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SUNDSVALL, a seaport of Sweden in the district (l&n) of Vesternorrland, on a wide bay of the Baltic, at the north of the Selanger River, 360 m. N. by W. of Stockholm, the terminus of a branch from Ange on the northern railway. Pop. (1900), 14,831. It was rebuilt in brick and stone after a destructive fire in 1888. In the town and its vicinity are numerous steam saw-mills, besides wood-pulp factories, steelworks, brickworks, engineering shops, breweries and joineries, but Sundsvall owes its chief importance to its export trade in timber (6 to 7 million cub. ft. annually), the bulk of which goes to Germany, France and Great Britain. It also exports wood-pulp, iron and fish. There is a special trade with Finland. The harbour, which is usually closed by ice from about the middle of December to the second week in May, is sheltered against the east winds by a group of islands.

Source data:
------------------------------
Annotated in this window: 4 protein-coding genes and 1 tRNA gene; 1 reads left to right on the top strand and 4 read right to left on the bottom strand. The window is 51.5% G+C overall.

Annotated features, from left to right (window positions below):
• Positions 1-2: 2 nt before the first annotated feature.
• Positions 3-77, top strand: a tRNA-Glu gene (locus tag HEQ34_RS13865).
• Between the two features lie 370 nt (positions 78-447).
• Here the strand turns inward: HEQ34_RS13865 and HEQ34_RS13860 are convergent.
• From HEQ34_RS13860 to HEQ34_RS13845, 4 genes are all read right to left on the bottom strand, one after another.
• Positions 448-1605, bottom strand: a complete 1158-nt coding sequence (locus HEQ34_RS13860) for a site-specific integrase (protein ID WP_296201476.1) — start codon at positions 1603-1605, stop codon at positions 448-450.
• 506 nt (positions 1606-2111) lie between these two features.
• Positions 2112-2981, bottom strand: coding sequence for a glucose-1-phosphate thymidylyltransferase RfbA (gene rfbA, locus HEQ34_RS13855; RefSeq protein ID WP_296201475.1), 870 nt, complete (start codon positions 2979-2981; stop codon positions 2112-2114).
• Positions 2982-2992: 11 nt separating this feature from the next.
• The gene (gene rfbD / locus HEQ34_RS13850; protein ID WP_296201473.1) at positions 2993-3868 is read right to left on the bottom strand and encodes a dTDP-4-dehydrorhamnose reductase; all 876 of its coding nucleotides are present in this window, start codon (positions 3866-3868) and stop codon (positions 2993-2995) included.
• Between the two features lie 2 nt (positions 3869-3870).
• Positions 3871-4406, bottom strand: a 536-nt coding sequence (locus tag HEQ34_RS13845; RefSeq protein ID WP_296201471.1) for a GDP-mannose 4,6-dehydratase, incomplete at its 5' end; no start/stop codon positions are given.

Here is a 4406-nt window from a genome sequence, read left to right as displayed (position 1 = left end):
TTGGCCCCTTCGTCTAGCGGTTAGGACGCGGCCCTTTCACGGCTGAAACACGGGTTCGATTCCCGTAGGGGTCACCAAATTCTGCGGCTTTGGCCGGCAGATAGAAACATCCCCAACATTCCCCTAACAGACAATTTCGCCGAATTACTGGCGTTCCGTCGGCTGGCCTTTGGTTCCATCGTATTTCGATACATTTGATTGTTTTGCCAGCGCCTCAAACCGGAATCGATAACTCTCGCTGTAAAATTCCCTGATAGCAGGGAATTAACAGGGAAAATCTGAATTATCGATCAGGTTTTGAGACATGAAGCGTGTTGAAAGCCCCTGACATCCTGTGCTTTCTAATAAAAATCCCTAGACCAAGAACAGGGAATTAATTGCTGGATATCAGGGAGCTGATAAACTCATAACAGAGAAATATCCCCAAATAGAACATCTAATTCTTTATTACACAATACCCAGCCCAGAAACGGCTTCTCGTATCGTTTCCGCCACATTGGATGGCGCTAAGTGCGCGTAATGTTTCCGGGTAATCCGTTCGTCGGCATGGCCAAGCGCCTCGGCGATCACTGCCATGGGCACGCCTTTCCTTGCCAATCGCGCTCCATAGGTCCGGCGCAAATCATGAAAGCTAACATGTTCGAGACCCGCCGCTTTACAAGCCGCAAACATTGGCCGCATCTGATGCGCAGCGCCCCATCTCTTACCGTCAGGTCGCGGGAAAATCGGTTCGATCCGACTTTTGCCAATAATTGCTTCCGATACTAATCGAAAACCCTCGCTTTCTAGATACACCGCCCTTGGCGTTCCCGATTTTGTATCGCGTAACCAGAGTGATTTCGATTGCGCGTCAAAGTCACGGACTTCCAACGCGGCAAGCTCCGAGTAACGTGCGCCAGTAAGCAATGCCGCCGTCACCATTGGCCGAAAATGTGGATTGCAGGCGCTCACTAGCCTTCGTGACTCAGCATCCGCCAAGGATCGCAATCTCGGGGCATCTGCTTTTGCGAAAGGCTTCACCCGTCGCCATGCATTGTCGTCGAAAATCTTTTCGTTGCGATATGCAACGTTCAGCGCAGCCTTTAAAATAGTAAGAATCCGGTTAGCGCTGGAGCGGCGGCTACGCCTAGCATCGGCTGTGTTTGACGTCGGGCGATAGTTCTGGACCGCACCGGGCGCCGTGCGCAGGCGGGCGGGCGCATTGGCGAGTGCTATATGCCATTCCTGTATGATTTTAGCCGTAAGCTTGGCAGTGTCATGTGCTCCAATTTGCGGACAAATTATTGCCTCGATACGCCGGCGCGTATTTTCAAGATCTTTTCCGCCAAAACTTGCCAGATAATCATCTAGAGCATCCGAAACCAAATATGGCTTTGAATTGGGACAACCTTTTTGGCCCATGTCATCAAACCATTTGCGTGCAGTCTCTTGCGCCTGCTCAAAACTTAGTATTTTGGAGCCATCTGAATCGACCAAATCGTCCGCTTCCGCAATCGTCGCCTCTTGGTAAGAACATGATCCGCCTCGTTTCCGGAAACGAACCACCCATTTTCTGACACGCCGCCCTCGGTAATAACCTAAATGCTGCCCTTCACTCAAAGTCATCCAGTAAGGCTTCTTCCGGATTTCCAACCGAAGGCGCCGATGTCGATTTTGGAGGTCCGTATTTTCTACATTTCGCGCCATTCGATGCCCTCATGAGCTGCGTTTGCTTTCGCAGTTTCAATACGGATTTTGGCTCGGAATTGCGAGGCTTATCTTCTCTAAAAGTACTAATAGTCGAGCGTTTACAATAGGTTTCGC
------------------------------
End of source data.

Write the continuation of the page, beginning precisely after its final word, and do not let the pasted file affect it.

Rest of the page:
Note - this article incorporates content from Encyclopaedia Britannica, Eleventh Edition, (1910-1911)

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